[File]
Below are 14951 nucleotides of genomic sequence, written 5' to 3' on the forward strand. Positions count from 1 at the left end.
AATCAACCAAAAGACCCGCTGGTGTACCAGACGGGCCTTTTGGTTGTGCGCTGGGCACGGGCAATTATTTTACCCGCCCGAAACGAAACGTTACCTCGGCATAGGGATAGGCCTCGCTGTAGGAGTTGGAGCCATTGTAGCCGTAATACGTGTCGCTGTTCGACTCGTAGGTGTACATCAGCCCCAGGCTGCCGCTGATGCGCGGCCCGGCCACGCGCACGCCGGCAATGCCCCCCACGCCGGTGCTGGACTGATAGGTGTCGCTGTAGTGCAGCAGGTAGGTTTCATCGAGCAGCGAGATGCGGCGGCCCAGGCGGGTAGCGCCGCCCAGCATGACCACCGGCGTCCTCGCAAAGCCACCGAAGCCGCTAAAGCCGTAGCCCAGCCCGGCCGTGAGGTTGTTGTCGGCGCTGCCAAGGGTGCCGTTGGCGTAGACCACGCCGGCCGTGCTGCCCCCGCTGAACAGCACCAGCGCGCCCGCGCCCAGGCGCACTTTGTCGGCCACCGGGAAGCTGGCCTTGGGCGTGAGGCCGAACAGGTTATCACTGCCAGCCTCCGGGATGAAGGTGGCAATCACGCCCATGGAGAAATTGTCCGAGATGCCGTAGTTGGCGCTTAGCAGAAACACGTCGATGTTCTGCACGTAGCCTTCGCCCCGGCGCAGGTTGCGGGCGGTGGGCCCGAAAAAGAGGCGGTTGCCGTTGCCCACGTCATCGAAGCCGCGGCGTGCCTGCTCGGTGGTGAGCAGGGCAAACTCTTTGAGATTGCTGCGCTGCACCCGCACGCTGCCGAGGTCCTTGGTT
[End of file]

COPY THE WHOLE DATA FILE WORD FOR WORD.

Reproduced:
Below are 14951 nucleotides of genomic sequence, written 5' to 3' on the forward strand. Positions count from 1 at the left end.
AATCAACCAAAAGACCCGCTGGTGTACCAGACGGGCCTTTTGGTTGTGCGCTGGGCACGGGCAATTATTTTACCCGCCCGAAACGAAACGTTACCTCGGCATAGGGATAGGCCTCGCTGTAGGAGTTGGAGCCATTGTAGCCGTAATACGTGTCGCTGTTCGACTCGTAGGTGTACATCAGCCCCAGGCTGCCGCTGATGCGCGGCCCGGCCACGCGCACGCCGGCAATGCCCCCCACGCCGGTGCTGGACTGATAGGTGTCGCTGTAGTGCAGCAGGTAGGTTTCATCGAGCAGCGAGATGCGGCGGCCCAGGCGGGTAGCGCCGCCCAGCATGACCACCGGCGTCCTCGCAAAGCCACCGAAGCCGCTAAAGCCGTAGCCCAGCCCGGCCGTGAGGTTGTTGTCGGCGCTGCCAAGGGTGCCGTTGGCGTAGACCACGCCGGCCGTGCTGCCCCCGCTGAACAGCACCAGCGCGCCCGCGCCCAGGCGCACTTTGTCGGCCACCGGGAAGCTGGCCTTGGGCGTGAGGCCGAACAGGTTATCACTGCCAGCCTCCGGGATGAAGGTGGCAATCACGCCCATGGAGAAATTGTCCGAGATGCCGTAGTTGGCGCTTAGCAGAAACACGTCGATGTTCTGCACGTAGCCTTCGCCCCGGCGCAGGTTGCGGGCGGTGGGCCCGAAAAAGAGGCGGTTGCCGTTGCCCACGTCATCGAAGCCGCGGCGTGCCTGCTCGGTGGTGAGCAGGGCAAACTCTTTGAGATTGCTGCGCTGCACCCGCACGCTGCCGAGGTCCTTGGTT